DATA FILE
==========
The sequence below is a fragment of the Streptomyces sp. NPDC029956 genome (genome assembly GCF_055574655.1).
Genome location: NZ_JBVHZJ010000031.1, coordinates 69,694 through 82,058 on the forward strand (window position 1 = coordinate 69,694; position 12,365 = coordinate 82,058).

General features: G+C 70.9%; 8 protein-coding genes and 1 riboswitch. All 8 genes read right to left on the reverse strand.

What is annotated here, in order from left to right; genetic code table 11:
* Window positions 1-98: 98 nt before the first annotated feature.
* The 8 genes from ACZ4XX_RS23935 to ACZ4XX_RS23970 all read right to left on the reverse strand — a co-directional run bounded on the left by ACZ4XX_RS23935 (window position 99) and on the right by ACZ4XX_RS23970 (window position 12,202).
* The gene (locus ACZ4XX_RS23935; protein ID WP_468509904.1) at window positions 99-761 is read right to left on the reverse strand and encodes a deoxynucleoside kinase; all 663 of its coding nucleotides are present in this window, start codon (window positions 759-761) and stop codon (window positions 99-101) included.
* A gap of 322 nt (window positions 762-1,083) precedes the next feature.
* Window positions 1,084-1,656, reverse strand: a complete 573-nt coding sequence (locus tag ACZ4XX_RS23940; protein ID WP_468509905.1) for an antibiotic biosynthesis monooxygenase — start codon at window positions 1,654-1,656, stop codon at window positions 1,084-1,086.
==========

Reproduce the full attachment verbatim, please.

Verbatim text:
The sequence below is a fragment of the Streptomyces sp. NPDC029956 genome (genome assembly GCF_055574655.1).
Genome location: NZ_JBVHZJ010000031.1, coordinates 69,694 through 82,058 on the forward strand (window position 1 = coordinate 69,694; position 12,365 = coordinate 82,058).

General features: G+C 70.9%; 8 protein-coding genes and 1 riboswitch. All 8 genes read right to left on the reverse strand.

What is annotated here, in order from left to right; genetic code table 11:
* Window positions 1-98: 98 nt before the first annotated feature.
* The 8 genes from ACZ4XX_RS23935 to ACZ4XX_RS23970 all read right to left on the reverse strand — a co-directional run bounded on the left by ACZ4XX_RS23935 (window position 99) and on the right by ACZ4XX_RS23970 (window position 12,202).
* The gene (locus ACZ4XX_RS23935; protein ID WP_468509904.1) at window positions 99-761 is read right to left on the reverse strand and encodes a deoxynucleoside kinase; all 663 of its coding nucleotides are present in this window, start codon (window positions 759-761) and stop codon (window positions 99-101) included.
* A gap of 322 nt (window positions 762-1,083) precedes the next feature.
* Window positions 1,084-1,656, reverse strand: a complete 573-nt coding sequence (locus tag ACZ4XX_RS23940; protein ID WP_468509905.1) for an antibiotic biosynthesis monooxygenase — start codon at window positions 1,654-1,656, stop codon at window positions 1,084-1,086.